mad in pursuit learning history: RADIO AMBITIONS

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3.2.04 Progress Report

This is turning out to be not a revision, but a rethinking. If it is my grandmother's story, then the fate of the Barrett cousins (her dead husband's lineage) in WWII is less relevant than the background of her own family, the Flanagans. Maybe it is less about "the Irish" and more about what this tough woman brought to tough times.

Narration rewrite and recording: Listen to this unadorned version. I wonder if it is a good story yet, with the right pacing and build to the end.

Challenge: I'm not at all sure the voice is right yet. I don't want to make this melancholy. I want the audience to hear the story of a great dame.

Challenge: I started toying with adding sound from the old recordings. They all sound jarring and the mix feels impossible. But that may be the way everything sounds at the beginning, so I am going to experiment some more.


"Kitty Curran" Transcript


By the time World War II rolled around, Kitty Curran was no stranger to heartbreak. She’d seen it all.

She was 12 in 1903, when her mother Maggie died. The demise of her siblings is like a summary of the times she lived in. Her sister Nellie died of a botched abortion in 1911. In 1919, it was probably Spanish flu that got sister Julie and brother Modie. Her youngest brothers Tommy and Joe became gangsters and met their Maker during the gang wars of Prohibition. The remaining sister, Ethel, was sent to grow up in the Missouri State Hospital, because she had epilepsy.

But Kitty survived. In 1912 she married Tom Barrett, who owned Barrett’s Market on the corner of Rowan and Ridge in north St. Louis. As luck would have it though, in 1926, shortly after her fourth child was born, Tom Barrett went into the hospital for gall bladder surgery – and died of infection.

That fourth child was Kathleen – my mother.


I’m giving you this litany of misery, not to impress you with my grandmother’s hard life, but to say how impressed I am that she carried on. Her father Moses Flanagan fell apart when his partner died. His children drifted among relatives or were beaten by a stepmother. Kitty wasn’t about to let that happen to her family.

So Kitty took charge. She raised her four kids in the apartment above Barrett’s Market and, Depression be damned, she made the grocery business profitable. In 1936 she married her handsome young store clerk Ewald Curran, who loved her till the day she died.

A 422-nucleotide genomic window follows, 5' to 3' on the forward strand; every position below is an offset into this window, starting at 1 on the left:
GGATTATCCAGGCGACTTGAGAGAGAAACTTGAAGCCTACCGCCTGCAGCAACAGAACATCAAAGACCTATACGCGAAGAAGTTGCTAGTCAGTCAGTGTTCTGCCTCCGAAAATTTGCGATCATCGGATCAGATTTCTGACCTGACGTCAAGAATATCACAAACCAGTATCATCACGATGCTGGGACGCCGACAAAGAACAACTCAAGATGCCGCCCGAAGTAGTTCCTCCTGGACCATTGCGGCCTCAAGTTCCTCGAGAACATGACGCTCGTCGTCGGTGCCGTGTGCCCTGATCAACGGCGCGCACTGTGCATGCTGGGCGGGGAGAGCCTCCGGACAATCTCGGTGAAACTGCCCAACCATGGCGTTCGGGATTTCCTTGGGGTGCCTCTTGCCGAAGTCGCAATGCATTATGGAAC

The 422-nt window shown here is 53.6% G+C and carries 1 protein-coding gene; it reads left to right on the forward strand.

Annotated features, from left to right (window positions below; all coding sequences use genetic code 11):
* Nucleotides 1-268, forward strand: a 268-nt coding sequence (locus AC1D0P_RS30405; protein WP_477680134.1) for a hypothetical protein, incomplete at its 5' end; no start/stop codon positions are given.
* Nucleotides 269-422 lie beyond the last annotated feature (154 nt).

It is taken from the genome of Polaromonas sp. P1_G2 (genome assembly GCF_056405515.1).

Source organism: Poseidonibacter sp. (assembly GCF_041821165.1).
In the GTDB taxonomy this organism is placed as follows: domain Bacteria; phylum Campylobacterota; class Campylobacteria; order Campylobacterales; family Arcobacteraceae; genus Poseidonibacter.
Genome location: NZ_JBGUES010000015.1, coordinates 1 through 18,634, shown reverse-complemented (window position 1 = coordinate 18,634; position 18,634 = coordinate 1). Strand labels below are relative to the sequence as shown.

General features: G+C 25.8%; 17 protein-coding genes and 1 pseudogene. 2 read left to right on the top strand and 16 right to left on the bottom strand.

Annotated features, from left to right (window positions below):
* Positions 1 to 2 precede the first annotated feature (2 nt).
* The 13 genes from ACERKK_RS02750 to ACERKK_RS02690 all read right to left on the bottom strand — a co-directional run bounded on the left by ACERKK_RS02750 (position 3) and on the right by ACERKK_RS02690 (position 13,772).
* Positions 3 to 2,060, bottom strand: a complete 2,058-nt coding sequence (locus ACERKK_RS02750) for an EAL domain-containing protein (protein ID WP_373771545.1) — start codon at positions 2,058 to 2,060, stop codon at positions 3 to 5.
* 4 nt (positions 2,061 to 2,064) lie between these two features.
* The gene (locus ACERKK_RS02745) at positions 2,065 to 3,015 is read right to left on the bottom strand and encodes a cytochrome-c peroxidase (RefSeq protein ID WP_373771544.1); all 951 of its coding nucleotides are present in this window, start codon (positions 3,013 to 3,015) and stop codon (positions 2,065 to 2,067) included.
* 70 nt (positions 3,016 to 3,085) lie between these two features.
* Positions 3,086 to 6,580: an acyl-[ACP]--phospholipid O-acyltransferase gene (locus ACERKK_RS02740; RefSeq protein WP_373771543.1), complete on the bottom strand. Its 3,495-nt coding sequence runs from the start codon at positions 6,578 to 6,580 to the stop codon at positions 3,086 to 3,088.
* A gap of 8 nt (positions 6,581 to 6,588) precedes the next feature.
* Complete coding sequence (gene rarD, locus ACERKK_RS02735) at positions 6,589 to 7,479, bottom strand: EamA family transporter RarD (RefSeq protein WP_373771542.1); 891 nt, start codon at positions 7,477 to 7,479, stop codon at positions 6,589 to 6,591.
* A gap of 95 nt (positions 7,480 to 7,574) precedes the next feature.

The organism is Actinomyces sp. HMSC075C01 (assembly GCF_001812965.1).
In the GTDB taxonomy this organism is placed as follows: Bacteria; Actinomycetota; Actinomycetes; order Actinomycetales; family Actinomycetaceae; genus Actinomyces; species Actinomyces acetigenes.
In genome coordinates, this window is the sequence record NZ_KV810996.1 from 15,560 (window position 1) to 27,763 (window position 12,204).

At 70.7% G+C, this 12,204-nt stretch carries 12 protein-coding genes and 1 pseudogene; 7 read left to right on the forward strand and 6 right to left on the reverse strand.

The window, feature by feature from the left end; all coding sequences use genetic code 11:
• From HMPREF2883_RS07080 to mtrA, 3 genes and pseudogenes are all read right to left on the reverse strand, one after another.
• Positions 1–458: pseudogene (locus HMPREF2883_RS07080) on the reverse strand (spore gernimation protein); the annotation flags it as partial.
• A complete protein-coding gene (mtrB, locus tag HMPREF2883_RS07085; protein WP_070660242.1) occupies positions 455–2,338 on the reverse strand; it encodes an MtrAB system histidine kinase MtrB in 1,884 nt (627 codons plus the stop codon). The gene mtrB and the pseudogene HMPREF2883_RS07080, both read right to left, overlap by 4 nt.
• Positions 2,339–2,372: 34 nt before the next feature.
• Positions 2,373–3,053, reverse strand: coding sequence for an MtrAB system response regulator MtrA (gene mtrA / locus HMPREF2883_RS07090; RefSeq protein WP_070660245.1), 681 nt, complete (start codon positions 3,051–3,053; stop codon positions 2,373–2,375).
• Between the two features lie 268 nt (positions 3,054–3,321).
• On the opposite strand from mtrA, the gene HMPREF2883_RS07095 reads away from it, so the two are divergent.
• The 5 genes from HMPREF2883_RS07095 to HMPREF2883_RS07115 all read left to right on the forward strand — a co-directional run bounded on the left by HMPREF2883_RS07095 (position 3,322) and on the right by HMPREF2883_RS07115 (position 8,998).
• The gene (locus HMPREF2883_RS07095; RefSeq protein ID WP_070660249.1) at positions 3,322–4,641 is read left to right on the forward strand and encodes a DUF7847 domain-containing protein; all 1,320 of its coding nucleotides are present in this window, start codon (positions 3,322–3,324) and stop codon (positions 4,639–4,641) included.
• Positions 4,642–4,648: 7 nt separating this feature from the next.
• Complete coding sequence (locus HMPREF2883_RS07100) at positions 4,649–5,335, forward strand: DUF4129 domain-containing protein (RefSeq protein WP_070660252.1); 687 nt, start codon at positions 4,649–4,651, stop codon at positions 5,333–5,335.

But I digress.

The basement below Barrett’s Market was sometimes a tavern, sometimes an after-hours joint, but always a party hall. There was a player piano and, just for fun, slot machines for pennies and nickels. The Barretts all loved to sing, but Kitty’s son Bob was turning into the real musician of the family. He played both piano and saxophone.

Then the war came and Bobby had to go.

While he was gone Kitty brought home the most amazing machine – a tabletop phonograph with a microphone. Flip the right switches, turn the right knobs and you could watch it cut voices onto heavy shellac platters. The tape recorder of its day. Wouldn’t this be a great surprise for her talented boy when he came home from the war?

My mother, who was a teenager by then, figured out how to make the newfangled machine work. And she’s the one who saved the two dozen 78s that captured the voices of her family and friends. They put on mock quiz shows. They got boisterous and silly. And they sang all the old songs.

But there was never any music to go with the songs. You see, Bobbie, the musician in the family, the one Kitty bought the machine for, had been killed in May of 1942.

When his body was laid out in the front room of their apartment, a neighbor found Kitty alone with him after everyone else had gone home. Kitty was singing “Danny Boy.”

The point of this whole piece is that, when darkness once again descended upon Kitty’s family, she sang. It’s the Irish blues, I guess. Sing at the wake. Keep singing.

Throughout all those homemade recordings, you’ll find Kitty Curran singing “Danny Boy.” With no music, it always veers off key, but it never sounds sad. There is always a great cackle of laughter somewhere in the piece.

I knew that cackle. And I knew her to sing “Danny Boy” off key at the end of long parties. As kids we thought she was a funny old lady. I know now that her favorite Irish song was forever connected with the death of her son. But, as I listen to those old recordings of my grandmother singing “Danny Boy” and hear her cackle of laughter, it always reminds me that, no matter what life hands them, great dames keep on singing.


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